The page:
The Metro Transit Authority took a legal step yesterday to block Fairfax City - at least temporarily - from replacing Metrobus service with chartered commuter bus service into downtown Washington.

In an unusual action, endorsed by the Metro board of directors, Metro lawyers asked the Washington Metropolitan Area Transit Commission not to approve at this time the rates that Gray Lines, Inc., plans to charge for hiring the buses to Fairfax City and running them. Current plans call for service to start Jan. 2, using seven buses.

The proposed tariff sets special rates Gray Line would charge Fairfax City for running the new service on a regularly scheduled basis. The proposed rates are lower than those Gray Line would charge under existing tariffs, which cover occasional users of chartered buses.

Without such a tariff, the city would have to pay the higher rates or, depending upon complex legal circumstances, might not be able to run the service at all.

Metro's action is the latest volley in a running feud between the transit authority and the small suburban city. It began when Fairfax City sued Metro, claiming it had been cut out of subway construction plans, and won a $2 million judgment. Metro is appealing the decision.

The Fairfax City Council voted unanimously Nov. 8 to pull out of the Metrobus system, chiefly to save the money that the city must pay to subsidize Metro operations. The next year has been estimated at $280,000.

Under the new charter bus plan, the city has agreed to pay Gray Line the difference between what is collected from ticket buyers and the cost of chartering the buses.

The city already has started selling 10-ride tickets for the new service. For city residents, the tickets cost $11, or $1.10 a ride. For nonresidents, the tickets cost $13 or $1.30 a ride, the same as on a Metrobus.

In its petition yesterday to the transit commission, Metro said its board plans to hold a public hearing Jan. 4 on possible curtailment of service to Fairfax City. The hearing will start at 7:30 p.m. at the city hall.

Metro asked the transt commission to suspend - in other words, not to approve - the tariff until at least Feb. 1, allowing Metro time to reach a decision on what service, if any, to eliminate.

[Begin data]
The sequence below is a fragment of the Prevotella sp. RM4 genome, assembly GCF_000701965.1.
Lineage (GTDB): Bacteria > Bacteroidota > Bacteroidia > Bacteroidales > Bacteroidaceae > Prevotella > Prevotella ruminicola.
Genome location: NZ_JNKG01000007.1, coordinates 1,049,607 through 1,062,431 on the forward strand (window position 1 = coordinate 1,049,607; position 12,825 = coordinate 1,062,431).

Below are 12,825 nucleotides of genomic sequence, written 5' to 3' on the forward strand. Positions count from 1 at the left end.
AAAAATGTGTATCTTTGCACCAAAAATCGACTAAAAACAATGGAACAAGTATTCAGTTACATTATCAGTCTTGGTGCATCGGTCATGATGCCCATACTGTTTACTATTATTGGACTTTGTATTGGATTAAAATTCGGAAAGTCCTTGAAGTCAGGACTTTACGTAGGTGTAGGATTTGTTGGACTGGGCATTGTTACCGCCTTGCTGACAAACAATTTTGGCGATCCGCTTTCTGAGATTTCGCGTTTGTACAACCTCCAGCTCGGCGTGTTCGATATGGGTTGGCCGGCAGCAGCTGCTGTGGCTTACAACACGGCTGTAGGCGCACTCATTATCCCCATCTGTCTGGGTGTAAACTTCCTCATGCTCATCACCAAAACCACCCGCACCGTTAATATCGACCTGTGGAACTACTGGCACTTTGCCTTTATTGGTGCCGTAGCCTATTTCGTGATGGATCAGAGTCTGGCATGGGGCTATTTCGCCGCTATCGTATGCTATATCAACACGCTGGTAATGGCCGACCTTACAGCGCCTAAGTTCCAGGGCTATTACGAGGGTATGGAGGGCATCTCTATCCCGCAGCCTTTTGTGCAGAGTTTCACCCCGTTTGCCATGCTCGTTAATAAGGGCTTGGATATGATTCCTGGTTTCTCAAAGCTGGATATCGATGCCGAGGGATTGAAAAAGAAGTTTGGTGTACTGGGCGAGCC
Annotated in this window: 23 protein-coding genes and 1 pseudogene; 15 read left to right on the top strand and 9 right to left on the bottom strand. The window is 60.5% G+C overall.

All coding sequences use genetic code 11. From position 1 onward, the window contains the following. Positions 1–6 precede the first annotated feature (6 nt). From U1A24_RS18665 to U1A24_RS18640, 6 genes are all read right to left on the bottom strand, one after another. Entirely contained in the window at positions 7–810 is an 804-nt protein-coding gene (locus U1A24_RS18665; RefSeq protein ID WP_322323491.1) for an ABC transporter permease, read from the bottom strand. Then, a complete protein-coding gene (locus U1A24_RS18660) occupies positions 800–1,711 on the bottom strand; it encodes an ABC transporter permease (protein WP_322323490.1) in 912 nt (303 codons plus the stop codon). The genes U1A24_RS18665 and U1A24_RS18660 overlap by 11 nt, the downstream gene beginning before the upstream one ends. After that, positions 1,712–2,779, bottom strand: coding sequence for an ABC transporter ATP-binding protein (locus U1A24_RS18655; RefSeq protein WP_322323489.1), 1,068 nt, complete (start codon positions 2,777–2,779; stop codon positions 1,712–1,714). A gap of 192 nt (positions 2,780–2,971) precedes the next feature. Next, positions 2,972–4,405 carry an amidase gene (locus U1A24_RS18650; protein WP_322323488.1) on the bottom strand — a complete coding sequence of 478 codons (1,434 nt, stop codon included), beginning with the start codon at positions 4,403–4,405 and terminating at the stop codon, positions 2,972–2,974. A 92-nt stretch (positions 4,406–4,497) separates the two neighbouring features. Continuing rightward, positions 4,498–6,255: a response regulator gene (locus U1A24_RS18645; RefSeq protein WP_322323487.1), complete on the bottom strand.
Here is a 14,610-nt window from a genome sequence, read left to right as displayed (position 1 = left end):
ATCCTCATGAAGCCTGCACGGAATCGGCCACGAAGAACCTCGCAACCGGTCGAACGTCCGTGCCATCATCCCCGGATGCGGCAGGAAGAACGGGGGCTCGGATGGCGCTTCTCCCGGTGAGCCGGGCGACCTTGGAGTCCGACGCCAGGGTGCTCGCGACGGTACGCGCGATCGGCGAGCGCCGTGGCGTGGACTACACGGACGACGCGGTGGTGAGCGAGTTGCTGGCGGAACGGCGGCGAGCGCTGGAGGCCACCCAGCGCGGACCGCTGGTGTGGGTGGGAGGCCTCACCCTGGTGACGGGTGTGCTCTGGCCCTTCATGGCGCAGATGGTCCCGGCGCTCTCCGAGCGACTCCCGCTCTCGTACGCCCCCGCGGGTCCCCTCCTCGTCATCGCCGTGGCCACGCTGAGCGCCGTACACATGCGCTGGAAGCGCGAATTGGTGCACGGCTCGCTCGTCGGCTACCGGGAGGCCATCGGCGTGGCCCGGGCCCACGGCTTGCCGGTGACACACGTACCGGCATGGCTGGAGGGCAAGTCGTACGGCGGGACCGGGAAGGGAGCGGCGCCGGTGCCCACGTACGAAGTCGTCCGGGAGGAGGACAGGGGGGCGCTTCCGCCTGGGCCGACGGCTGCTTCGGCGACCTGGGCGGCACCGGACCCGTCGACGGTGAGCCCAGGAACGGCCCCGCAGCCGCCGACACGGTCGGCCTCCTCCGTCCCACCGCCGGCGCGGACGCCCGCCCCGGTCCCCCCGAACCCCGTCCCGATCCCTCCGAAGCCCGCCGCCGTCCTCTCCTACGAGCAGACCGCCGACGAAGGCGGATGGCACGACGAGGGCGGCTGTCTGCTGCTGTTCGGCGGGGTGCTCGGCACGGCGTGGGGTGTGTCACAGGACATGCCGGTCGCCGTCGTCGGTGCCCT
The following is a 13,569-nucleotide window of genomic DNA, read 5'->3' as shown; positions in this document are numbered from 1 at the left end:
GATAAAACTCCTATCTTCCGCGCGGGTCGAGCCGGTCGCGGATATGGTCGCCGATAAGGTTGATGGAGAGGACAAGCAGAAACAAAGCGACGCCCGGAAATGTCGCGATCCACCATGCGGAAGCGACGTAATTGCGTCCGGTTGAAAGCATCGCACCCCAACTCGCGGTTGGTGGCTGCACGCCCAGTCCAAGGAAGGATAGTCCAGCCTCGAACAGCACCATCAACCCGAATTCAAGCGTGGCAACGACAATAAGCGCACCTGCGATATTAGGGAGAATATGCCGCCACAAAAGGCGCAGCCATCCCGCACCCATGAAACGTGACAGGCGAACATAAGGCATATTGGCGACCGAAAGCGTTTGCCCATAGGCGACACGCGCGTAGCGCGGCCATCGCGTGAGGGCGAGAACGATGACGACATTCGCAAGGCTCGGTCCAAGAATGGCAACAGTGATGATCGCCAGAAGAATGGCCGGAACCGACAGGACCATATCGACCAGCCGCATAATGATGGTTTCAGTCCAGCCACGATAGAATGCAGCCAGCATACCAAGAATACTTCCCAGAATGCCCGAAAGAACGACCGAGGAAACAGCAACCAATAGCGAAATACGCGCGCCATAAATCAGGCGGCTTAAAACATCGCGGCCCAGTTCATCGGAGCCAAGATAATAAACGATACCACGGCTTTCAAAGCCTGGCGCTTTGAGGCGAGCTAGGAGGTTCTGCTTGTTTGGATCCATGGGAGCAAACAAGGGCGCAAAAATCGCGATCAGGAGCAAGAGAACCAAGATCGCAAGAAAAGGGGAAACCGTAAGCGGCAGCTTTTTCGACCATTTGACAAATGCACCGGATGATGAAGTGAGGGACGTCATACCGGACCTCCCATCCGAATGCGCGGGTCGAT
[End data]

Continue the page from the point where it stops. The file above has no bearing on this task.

William H. McGilvery, executive director of the transit commission, said that body's three members were promptly informed of the Metro request, and a decision will be reached soon.

The transit commission was created to regulate fares and service at a time when all public transit service in the region was operated by privately-owned companies. When Metro took over those companies in 1973, the commission continued to oversee such private carriers as Gray Line, chiefly a sightseeing company.

In its petition to the commission, Metro noted that the commission not only has power over fares, but also the power to restrain competition by private companies against the publicly owned Metro system.

Theodore C. Lutz, Metro general manager, said the Fairfax City bus service could set a troublesome precedent that could lead to other competitive transit services. He sought and got the Metro board's approval for filing yesterday's petition with the commission.

Fairfax City Mayor Nathaniel F. Young, contacted later, voiced annoyance with Metro's action. He said he was surprised to learn a legal question could be raised against the Fairfax City charter plan.

"But I'm not going to ulcerate over this," Young said. "I expect the city attorney to work with Gray Line to get this cleared up, but the important thing is that there will be bus service for commuters on Jan. 2, any way it goes."

On another matter, Metro board chairman Francis W. White announced an agreement with the U.S. Department of Transportation assuring that Metro can pay $26.2 million interest on subway construction bonds due Jan. 1. Of that money, $22.9 million will come from the federal government.

The issue got hung up last week because the Transportation Department's Urban Mass Transportation Administration (UMTA) was insisting upon various conditions before releasing the U.S. funds.

One condition would have bound Metro to a deadline of next June 30 to complete a full financial plan - a deadline Metro officials regarded as impossible to meet, since the ultimate length of the rail system that must be financed is not yet known.

White, Lutz and others met with Richard Page, UMTA, administrator, and won his agreement to extend the financial plan deadline to next Aug. 30. Other conditions also were eased.

Told of the agreement, the Metro board unanimously approved a resolution to make the interest payment.

The board also approved various bus service cutbacks in Alexandria, starting next February and March, that will save an estimated $240,000 in operating costs.